No E-V13 in medieval Bosnia. The Illyrian association is pure fantasy.

No J2b l283 either, what year are these samples dated?
 
Not a genetic abstract but relevant as the main excuse of not having any Dacian samples is that there simply aren't any. This is not true.

UlQ31iz.png


Just like the free Dacian culture of Lipitsa, small children were not cremated as they had not gone through the Dacian rite of passage and were given a inhumation burial.
 
11 years after Bulatovic published the Bessi paper, it looks like another site was found in Bulgaria in 2017. I wonder how many more such sites have been found to date.

A large settlement which was inhabited during the Early Iron Age (ca. 1,000 BC), possibly by Ancient Thracians, and then again in the Late Roman period (2nd-4th century AD), has been discovered and fully explored in rescue excavations near the town of Moshtanets, Blagoevgrad District, in Southwest Bulgaria, as part of the construction of the Struma Highway.

Thus, from the Late Roman period, the archaeological team has unearthed a total of 9 buildings, 16 pits, and 70 graves.
The earliest Roman Era structures have been found in the southeast part of the settlement. They date back to the 2nd-4th century AD.
The central part of the settlement has revealed mostly structures used for agricultural purposes. They date from the 4th-5th century AD.

Several types of graves have been found, including “regular grave pits”, “pits covered with stone slabs”, and pits covered with tegulae (Roman flat tiles).


The bottoms of some of the graves were paved with stone slabs or tegulae. Cremations were performed on site in the respective graves, and many of the graves containing cremated human remains were surrounded with stones.


“The number of graves without cremation is much smaller. It can be alleged that the corpse burials were preferred in child funerals, although some adults were also buried this way,” the Blagoevgrad Museum says.


 
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This could be interesting, getting high resolution from Bulgarians. Could find Albanian related clades too.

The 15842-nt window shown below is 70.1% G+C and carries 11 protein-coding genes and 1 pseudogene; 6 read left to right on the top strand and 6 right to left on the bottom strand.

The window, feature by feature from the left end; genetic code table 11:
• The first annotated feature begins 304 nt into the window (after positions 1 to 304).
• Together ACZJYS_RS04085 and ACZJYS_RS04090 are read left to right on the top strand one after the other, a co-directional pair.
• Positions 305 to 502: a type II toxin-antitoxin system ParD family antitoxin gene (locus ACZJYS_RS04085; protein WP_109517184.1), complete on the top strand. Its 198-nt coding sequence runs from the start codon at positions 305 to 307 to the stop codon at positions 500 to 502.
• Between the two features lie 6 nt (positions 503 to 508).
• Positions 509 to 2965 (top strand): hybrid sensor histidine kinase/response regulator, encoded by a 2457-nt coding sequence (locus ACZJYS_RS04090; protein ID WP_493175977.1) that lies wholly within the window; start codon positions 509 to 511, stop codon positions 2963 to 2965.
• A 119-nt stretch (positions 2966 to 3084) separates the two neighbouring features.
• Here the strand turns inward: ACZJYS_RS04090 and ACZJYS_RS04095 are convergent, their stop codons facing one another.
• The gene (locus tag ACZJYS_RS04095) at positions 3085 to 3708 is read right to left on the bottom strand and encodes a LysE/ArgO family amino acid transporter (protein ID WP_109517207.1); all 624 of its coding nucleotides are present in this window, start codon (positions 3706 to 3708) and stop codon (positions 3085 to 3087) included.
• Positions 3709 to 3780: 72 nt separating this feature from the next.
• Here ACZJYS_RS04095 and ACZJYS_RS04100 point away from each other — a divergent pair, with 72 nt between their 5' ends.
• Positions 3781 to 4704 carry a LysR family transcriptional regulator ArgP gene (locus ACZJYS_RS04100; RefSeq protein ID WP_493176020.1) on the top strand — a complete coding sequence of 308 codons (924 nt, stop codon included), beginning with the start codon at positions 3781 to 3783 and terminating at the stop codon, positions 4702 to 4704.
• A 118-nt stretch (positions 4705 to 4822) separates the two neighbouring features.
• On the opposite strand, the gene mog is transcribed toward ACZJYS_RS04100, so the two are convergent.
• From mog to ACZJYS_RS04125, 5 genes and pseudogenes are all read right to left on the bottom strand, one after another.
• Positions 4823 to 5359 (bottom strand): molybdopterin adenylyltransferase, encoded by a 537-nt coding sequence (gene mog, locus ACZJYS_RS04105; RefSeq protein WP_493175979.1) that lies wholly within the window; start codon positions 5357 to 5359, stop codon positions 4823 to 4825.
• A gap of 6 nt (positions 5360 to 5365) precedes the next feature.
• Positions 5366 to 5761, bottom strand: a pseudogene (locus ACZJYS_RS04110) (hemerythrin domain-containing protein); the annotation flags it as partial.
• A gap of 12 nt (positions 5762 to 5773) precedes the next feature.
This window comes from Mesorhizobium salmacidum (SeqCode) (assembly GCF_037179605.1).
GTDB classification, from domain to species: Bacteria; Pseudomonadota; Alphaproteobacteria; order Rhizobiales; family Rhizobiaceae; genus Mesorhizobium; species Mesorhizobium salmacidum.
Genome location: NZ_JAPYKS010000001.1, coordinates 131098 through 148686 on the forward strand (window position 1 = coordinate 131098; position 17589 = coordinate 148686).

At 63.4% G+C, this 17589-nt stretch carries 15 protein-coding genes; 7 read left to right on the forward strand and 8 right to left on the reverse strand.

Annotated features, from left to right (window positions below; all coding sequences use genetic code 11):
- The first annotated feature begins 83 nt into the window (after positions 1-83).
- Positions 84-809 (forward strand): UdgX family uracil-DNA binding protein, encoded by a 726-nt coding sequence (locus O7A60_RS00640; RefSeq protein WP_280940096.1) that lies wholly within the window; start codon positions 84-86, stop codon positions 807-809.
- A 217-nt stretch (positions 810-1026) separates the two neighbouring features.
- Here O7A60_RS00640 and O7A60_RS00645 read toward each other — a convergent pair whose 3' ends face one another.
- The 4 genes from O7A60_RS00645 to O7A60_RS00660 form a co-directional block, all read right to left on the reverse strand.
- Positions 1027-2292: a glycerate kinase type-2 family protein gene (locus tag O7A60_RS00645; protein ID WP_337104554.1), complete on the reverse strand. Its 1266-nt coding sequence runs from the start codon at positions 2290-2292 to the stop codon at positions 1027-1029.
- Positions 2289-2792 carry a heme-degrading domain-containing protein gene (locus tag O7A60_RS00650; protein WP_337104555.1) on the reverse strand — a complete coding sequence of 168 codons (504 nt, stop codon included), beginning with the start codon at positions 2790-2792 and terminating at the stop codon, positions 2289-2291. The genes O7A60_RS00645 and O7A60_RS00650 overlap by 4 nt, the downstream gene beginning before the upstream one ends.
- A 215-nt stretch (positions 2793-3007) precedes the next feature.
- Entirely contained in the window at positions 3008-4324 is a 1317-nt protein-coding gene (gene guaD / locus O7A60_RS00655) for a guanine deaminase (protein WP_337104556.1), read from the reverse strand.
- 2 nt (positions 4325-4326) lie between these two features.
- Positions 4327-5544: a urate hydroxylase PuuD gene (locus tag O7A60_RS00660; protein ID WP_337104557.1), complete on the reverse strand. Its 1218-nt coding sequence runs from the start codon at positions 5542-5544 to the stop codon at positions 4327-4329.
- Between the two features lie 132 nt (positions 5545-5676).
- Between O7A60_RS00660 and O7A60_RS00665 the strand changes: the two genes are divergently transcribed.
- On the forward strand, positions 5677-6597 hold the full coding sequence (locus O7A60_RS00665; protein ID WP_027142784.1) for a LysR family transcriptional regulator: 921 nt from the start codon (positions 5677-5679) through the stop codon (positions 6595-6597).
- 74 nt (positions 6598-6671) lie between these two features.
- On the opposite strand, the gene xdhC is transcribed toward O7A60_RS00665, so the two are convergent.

More than 400 participants in Sofia and Plovdiv have joined the first phase of "The Bulgarian Genome" project, which aims to collect and analyse a representative sample of the genomes of modern Bulgarians.

The project involves extensive sequencing of DNA isolated from blood samples to identify all variations.

In the first phase, one thousand healthy Bulgarian adults will be tested. "The Bulgarian Genome Initiative is part of a large-scale European project in which each country will submit a reference genome typical of its population.

"This is a chance for each of us to contribute to the health of our children, to our future as a nation, because donating our genetic data will help the development of medicine," said prof. Radka Kaneva, project leader. The samples will be used for research on genetic diseases, cancer, diabetes, cardiovascular diseases and neurodegenerative diseases.

 
Not a genetic abstract but relevant as the main excuse of not having any Dacian samples is that there simply aren't any. This is not true.

UlQ31iz.png


Just like the free Dacian culture of Lipitsa, small children were not cremated as they had not gone through the Dacian rite of passage and were given a inhumation burial.

It's sort of funny because the archaeologicaly unattested burials also in many cases refer to Insula Banului a Stamped-Ware/Channeled-Ware Culture related to Psenicevo and Babadag and to Gava as well.